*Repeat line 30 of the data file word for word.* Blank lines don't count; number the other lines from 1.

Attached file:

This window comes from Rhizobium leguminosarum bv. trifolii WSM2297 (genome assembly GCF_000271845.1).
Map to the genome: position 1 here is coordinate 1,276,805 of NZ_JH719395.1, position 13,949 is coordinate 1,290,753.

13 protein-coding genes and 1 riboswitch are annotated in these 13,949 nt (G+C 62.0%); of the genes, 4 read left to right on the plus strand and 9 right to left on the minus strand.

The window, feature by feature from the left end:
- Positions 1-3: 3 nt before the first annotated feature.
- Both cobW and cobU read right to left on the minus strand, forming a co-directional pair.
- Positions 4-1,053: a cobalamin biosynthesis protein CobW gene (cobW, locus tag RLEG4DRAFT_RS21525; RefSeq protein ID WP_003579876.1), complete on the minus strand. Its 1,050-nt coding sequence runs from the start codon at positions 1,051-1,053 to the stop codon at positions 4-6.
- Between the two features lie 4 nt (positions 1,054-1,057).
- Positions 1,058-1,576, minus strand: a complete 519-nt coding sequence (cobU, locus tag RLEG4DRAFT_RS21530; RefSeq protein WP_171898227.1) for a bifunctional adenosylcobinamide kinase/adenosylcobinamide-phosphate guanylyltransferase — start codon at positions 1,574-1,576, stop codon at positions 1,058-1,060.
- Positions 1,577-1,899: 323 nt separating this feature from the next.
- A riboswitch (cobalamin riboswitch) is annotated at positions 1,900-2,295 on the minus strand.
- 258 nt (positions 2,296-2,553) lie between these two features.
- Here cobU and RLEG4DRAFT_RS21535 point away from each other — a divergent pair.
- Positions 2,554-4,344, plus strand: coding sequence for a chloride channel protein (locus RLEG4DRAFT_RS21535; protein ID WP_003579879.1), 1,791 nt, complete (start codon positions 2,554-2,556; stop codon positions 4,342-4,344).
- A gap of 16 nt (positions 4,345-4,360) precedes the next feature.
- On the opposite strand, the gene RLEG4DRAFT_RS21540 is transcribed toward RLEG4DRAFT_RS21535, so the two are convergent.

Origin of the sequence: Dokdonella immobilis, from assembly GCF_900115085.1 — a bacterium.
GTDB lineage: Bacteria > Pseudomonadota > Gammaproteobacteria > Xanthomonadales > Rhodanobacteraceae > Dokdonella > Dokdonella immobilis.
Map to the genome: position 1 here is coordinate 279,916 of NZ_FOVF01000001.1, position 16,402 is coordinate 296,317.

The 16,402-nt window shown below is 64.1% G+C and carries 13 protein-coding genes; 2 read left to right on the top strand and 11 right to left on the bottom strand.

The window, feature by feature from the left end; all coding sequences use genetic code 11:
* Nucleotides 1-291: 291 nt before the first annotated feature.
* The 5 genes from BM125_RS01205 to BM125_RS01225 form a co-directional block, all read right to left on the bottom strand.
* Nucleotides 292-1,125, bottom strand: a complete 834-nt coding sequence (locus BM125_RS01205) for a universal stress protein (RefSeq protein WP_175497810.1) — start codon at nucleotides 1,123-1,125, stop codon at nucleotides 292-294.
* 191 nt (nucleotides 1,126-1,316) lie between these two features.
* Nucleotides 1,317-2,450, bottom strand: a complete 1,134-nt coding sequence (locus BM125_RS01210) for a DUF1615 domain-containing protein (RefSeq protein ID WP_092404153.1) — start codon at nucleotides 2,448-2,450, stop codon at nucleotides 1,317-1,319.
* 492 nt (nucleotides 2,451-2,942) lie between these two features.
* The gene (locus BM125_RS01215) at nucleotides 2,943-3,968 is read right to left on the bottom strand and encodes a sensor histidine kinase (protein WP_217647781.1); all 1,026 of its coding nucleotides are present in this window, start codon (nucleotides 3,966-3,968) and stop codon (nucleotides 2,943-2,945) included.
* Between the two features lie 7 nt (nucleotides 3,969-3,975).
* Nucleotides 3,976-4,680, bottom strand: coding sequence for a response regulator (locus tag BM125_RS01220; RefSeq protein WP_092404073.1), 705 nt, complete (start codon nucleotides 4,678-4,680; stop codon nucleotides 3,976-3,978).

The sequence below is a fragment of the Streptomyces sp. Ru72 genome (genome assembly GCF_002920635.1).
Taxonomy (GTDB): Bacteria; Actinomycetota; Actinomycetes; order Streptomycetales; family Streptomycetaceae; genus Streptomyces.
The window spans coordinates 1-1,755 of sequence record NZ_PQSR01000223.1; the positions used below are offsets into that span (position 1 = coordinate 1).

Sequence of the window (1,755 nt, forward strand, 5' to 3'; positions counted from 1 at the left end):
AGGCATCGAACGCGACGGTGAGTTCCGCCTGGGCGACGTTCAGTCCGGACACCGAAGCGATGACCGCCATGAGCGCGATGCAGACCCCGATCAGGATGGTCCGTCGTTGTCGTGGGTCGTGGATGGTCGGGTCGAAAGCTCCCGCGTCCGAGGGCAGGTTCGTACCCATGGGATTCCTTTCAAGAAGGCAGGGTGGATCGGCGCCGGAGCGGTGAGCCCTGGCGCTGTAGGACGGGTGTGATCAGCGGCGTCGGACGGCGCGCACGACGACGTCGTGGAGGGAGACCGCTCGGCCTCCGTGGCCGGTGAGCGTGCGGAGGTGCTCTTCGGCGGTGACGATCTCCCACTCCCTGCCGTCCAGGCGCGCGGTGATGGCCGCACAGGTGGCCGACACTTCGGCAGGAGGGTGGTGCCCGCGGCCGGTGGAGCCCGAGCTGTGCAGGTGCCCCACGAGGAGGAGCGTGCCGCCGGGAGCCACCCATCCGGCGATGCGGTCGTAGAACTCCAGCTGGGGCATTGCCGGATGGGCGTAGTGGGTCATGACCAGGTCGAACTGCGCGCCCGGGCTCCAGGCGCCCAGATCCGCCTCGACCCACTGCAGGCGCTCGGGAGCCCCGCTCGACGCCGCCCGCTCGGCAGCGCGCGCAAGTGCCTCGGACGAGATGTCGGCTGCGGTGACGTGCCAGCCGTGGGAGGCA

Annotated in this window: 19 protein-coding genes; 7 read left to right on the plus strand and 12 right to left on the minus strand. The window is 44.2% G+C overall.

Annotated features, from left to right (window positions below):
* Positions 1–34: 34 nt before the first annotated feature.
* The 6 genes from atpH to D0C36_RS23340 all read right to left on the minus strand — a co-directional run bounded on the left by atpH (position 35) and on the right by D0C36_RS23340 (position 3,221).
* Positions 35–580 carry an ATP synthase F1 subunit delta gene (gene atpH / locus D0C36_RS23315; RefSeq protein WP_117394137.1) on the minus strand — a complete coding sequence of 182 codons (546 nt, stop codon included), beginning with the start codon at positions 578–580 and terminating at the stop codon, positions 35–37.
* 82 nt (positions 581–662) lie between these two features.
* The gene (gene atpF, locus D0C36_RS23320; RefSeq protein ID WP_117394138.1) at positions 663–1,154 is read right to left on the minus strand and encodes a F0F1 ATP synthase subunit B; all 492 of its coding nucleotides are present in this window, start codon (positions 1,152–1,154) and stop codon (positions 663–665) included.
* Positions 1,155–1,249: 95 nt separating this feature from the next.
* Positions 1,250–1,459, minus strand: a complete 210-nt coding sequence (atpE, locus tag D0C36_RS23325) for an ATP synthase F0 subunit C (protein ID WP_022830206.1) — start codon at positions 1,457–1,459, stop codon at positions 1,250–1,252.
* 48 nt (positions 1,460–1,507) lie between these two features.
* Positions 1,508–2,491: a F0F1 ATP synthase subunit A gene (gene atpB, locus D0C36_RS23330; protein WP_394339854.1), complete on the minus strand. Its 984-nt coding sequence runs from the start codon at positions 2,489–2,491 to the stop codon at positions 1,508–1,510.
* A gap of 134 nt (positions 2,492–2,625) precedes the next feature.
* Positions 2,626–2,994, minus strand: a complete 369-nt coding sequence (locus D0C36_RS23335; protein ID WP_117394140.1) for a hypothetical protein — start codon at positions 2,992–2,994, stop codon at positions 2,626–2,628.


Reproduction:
* Nucleotides 3,976-4,680, bottom strand: coding sequence for a response regulator (locus tag BM125_RS01220; RefSeq protein WP_092404073.1), 705 nt, complete (start codon nucleotides 4,678-4,680; stop codon nucleotides 3,976-3,978).